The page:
If you ask die-hard Disney Parks fans about their favorite time-saving tricks for shorter attraction wait times, one hack sure to be at the top of their list is the Walt Disney World single-rider line. Not heading to The Most Magical Place on Earth on your own? No worries! Although the name suggests otherwise, single-rider lines at Disney World aren’t just for folks flying solo. All guests and groups are welcome!
That said, using the single-rider line isn’t for everyone, nor is it a guaranteed way to save a bunch of time. Keep reading to learn all about the pros and cons of Disney’s single-rider option, including which rides have one, how long you might wait and what you could miss by using it.
What Are Walt Disney World Single Rider Lines?
Just like the name implies, single-rider lines at Disney World (and Disneyland, too!) are separate and often time-saving queues which bypass the standby lines and are meant for guests who want to ride an attraction as a party of one. Not only does this help guests skip the line on certain rides, but it also allows Disney Cast Members to efficiently load attractions and keep wait times as low as possible.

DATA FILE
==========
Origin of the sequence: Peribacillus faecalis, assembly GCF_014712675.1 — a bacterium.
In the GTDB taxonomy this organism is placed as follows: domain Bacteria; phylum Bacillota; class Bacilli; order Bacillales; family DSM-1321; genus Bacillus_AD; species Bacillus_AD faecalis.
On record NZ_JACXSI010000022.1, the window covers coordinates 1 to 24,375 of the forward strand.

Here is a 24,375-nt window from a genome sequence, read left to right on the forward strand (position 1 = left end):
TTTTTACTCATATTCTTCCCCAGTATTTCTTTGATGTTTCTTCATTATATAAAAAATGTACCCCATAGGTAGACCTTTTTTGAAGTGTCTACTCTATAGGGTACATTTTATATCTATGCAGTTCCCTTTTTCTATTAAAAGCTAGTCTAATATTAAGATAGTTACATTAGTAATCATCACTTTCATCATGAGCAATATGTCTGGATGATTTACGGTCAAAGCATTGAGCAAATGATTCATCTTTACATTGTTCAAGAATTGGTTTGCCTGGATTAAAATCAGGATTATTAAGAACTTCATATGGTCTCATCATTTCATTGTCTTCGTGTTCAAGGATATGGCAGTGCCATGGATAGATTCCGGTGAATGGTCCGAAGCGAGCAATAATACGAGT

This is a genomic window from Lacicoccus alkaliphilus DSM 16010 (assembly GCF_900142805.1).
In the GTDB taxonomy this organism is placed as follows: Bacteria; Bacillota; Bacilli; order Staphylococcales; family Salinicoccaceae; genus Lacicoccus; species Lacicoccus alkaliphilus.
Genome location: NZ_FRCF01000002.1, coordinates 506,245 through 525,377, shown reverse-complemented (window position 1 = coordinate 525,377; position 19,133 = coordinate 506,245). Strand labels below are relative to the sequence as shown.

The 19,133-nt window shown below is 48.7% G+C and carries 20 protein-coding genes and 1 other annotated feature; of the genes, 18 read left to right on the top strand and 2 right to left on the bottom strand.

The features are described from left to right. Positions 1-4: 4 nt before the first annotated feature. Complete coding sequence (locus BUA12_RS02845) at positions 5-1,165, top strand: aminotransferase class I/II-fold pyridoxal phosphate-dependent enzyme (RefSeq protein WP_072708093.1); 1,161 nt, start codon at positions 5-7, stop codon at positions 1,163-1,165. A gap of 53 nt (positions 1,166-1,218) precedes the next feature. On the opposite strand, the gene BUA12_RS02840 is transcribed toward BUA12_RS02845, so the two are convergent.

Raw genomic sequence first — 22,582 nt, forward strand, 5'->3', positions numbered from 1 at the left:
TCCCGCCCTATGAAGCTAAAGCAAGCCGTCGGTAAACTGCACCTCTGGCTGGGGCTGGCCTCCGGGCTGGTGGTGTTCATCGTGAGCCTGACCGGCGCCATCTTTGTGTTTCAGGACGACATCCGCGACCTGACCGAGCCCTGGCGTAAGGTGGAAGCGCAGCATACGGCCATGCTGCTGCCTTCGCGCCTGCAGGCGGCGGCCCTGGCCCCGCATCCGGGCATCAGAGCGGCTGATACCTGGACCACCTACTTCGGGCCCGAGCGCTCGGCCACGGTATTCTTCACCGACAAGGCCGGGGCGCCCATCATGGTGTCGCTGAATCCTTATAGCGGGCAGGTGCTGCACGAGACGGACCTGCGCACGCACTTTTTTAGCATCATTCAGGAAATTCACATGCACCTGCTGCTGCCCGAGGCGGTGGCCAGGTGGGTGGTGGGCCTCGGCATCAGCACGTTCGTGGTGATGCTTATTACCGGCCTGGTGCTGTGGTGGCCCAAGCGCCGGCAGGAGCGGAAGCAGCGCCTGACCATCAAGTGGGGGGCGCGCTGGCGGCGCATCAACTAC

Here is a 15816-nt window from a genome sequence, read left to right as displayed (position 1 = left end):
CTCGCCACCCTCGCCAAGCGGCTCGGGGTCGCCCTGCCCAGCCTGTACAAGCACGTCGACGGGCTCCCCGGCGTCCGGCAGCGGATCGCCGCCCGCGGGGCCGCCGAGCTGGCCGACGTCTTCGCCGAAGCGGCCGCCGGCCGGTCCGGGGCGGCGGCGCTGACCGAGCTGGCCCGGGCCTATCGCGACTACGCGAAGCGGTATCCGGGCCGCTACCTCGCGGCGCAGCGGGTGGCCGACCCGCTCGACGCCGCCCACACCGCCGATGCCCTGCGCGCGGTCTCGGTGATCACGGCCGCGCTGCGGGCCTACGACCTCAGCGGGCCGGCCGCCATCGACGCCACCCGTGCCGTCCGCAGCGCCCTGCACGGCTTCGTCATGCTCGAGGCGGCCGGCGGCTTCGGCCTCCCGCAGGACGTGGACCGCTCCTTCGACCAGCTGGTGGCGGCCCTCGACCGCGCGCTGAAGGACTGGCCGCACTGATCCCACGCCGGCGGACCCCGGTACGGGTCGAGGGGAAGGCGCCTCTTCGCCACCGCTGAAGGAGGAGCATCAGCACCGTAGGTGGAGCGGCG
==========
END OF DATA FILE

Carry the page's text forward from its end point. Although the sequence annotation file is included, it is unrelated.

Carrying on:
How Does Single Rider Work at Disney World?
Something you’ll probably hear from time to time while waiting in line for rides at Walt Disney World is Attractions Cast Members urging you to “fill in all available space.” Well, the same idea also applies when you use single-rider lines. Think of it as the theme park equivalent to awards show seat fillers, or people who sit in the empty seats of celebrities and other industry VIPs to fill out an audience at the likes of the Oscars or Grammys. (Yes, that is actually a thing.)
Upon entering an attraction’s single-rider line, you’ll join a group of other guests who are waiting to fill in a spare seat. In turn, these single riders are called to action by Cast Members to “fill in all available space” in a ride vehicle when loading an attraction. This helps to maximize space and keeps the loading process as quick and smooth as possible.
For example, suppose a group of three wants to go on Expedition Everest at Disney’s Animal Kingdom Theme Park. Since each train car on this rollicking roller coaster ride through yeti country seats two, there will be an empty spot next to the third member of the group that needs to be filled. This is where the single-rider line comes in.